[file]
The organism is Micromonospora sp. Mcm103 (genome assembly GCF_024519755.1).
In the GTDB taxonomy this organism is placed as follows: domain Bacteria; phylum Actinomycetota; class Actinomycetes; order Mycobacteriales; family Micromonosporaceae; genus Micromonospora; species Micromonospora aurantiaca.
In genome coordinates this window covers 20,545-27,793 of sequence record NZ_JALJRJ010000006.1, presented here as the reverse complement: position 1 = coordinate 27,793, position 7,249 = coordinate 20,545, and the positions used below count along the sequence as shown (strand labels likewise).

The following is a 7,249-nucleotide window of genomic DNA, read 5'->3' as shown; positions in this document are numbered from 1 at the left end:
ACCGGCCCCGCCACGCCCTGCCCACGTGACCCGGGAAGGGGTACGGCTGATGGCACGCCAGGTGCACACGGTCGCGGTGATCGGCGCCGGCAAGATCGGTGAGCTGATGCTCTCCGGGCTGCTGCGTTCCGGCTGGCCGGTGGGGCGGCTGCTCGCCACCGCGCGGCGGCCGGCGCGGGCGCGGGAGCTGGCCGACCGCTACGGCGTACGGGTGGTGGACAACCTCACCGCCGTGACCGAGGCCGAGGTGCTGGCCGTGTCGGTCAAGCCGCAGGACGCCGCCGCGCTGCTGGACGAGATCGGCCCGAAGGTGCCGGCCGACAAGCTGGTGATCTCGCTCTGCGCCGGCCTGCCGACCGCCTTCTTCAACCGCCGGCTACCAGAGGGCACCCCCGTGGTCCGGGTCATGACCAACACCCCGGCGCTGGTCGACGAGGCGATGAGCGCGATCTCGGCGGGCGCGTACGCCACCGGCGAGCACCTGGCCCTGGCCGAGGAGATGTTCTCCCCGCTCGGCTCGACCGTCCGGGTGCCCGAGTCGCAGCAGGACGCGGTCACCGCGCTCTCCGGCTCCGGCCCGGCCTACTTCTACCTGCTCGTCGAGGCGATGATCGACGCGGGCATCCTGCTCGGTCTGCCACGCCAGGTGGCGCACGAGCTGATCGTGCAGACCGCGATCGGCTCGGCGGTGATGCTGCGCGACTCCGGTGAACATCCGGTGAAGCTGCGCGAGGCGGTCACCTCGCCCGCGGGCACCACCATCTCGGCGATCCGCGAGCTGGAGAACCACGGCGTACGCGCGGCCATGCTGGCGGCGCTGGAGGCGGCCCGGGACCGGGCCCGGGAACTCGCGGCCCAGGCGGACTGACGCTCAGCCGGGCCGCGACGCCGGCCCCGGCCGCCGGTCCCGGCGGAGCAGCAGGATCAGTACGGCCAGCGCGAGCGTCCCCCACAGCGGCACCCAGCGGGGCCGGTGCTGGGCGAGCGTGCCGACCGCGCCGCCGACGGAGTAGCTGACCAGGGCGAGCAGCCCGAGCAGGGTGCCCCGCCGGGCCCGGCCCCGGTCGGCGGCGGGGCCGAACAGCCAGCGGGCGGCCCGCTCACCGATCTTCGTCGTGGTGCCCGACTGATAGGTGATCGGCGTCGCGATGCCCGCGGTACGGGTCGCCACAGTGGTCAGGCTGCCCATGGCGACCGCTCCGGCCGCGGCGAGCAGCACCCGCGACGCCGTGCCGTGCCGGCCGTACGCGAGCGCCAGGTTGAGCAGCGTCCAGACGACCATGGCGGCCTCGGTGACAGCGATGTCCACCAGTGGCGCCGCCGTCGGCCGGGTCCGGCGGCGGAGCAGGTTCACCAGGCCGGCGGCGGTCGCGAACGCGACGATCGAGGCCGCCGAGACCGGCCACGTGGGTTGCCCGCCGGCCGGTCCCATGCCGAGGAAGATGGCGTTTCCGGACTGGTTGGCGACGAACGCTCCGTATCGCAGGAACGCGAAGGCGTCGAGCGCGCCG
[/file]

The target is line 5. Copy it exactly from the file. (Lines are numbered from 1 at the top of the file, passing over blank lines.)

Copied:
ACCGGCCCCGCCACGCCCTGCCCACGTGACCCGGGAAGGGGTACGGCTGATGGCACGCCAGGTGCACACGGTCGCGGTGATCGGCGCCGGCAAGATCGGTGAGCTGATGCTCTCCGGGCTGCTGCGTTCCGGCTGGCCGGTGGGGCGGCTGCTCGCCACCGCGCGGCGGCCGGCGCGGGCGCGGGAGCTGGCCGACCGCTACGGCGTACGGGTGGTGGACAACCTCACCGCCGTGACCGAGGCCGAGGTGCTGGCCGTGTCGGTCAAGCCGCAGGACGCCGCCGCGCTGCTGGACGAGATCGGCCCGAAGGTGCCGGCCGACAAGCTGGTGATCTCGCTCTGCGCCGGCCTGCCGACCGCCTTCTTCAACCGCCGGCTACCAGAGGGCACCCCCGTGGTCCGGGTCATGACCAACACCCCGGCGCTGGTCGACGAGGCGATGAGCGCGATCTCGGCGGGCGCGTACGCCACCGGCGAGCACCTGGCCCTGGCCGAGGAGATGTTCTCCCCGCTCGGCTCGACCGTCCGGGTGCCCGAGTCGCAGCAGGACGCGGTCACCGCGCTCTCCGGCTCCGGCCCGGCCTACTTCTACCTGCTCGTCGAGGCGATGATCGACGCGGGCATCCTGCTCGGTCTGCCACGCCAGGTGGCGCACGAGCTGATCGTGCAGACCGCGATCGGCTCGGCGGTGATGCTGCGCGACTCCGGTGAACATCCGGTGAAGCTGCGCGAGGCGGTCACCTCGCCCGCGGGCACCACCATCTCGGCGATCCGCGAGCTGGAGAACCACGGCGTACGCGCGGCCATGCTGGCGGCGCTGGAGGCGGCCCGGGACCGGGCCCGGGAACTCGCGGCCCAGGCGGACTGACGCTCAGCCGGGCCGCGACGCCGGCCCCGGCCGCCGGTCCCGGCGGAGCAGCAGGATCAGTACGGCCAGCGCGAGCGTCCCCCACAGCGGCACCCAGCGGGGCCGGTGCTGGGCGAGCGTGCCGACCGCGCCGCCGACGGAGTAGCTGACCAGGGCGAGCAGCCCGAGCAGGGTGCCCCGCCGGGCCCGGCCCCGGTCGGCGGCGGGGCCGAACAGCCAGCGGGCGGCCCGCTCACCGATCTTCGTCGTGGTGCCCGACTGATAGGTGATCGGCGTCGCGATGCCCGCGGTACGGGTCGCCACAGTGGTCAGGCTGCCCATGGCGACCGCTCCGGCCGCGGCGAGCAGCACCCGCGACGCCGTGCCGTGCCGGCCGTACGCGAGCGCCAGGTTGAGCAGCGTCCAGACGACCATGGCGGCCTCGGTGACAGCGATGTCCACCAGTGGCGCCGCCGTCGGCCGGGTCCGGCGGCGGAGCAGGTTCACCAGGCCGGCGGCGGTCGCGAACGCGACGATCGAGGCCGCCGAGACCGGCCACGTGGGTTGCCCGCCGGCCGGTCCCATGCCGAGGAAGATGGCGTTTCCGGACTGGTTGGCGACGAACGCTCCGTATCGCAGGAACGCGAAGGCGTCGAGCGCGCCG